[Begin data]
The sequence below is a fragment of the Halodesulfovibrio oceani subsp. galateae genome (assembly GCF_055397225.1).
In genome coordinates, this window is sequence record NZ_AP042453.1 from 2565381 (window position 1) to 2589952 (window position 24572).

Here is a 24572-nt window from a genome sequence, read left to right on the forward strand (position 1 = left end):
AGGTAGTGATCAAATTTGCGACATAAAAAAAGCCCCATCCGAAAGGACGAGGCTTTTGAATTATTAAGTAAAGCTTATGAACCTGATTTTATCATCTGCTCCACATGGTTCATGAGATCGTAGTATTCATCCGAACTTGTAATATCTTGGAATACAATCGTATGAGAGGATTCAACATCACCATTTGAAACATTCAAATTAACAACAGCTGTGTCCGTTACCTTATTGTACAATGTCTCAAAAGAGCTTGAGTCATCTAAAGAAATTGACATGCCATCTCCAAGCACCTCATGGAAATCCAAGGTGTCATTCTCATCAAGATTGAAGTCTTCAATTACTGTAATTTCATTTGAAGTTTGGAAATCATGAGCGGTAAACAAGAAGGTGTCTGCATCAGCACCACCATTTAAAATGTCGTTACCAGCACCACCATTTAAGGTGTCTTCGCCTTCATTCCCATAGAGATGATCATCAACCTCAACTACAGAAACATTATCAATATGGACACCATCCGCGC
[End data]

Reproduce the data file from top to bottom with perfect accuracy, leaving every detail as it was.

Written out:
The sequence below is a fragment of the Halodesulfovibrio oceani subsp. galateae genome (assembly GCF_055397225.1).
In genome coordinates, this window is sequence record NZ_AP042453.1 from 2565381 (window position 1) to 2589952 (window position 24572).

Here is a 24572-nt window from a genome sequence, read left to right on the forward strand (position 1 = left end):
AGGTAGTGATCAAATTTGCGACATAAAAAAAGCCCCATCCGAAAGGACGAGGCTTTTGAATTATTAAGTAAAGCTTATGAACCTGATTTTATCATCTGCTCCACATGGTTCATGAGATCGTAGTATTCATCCGAACTTGTAATATCTTGGAATACAATCGTATGAGAGGATTCAACATCACCATTTGAAACATTCAAATTAACAACAGCTGTGTCCGTTACCTTATTGTACAATGTCTCAAAAGAGCTTGAGTCATCTAAAGAAATTGACATGCCATCTCCAAGCACCTCATGGAAATCCAAGGTGTCATTCTCATCAAGATTGAAGTCTTCAATTACTGTAATTTCATTTGAAGTTTGGAAATCATGAGCGGTAAACAAGAAGGTGTCTGCATCAGCACCACCATTTAAAATGTCGTTACCAGCACCACCATTTAAGGTGTCTTCGCCTTCATTCCCATAGAGATGATCATCAACCTCAACTACAGAAACATTATCAATATGGACACCATCCGCGC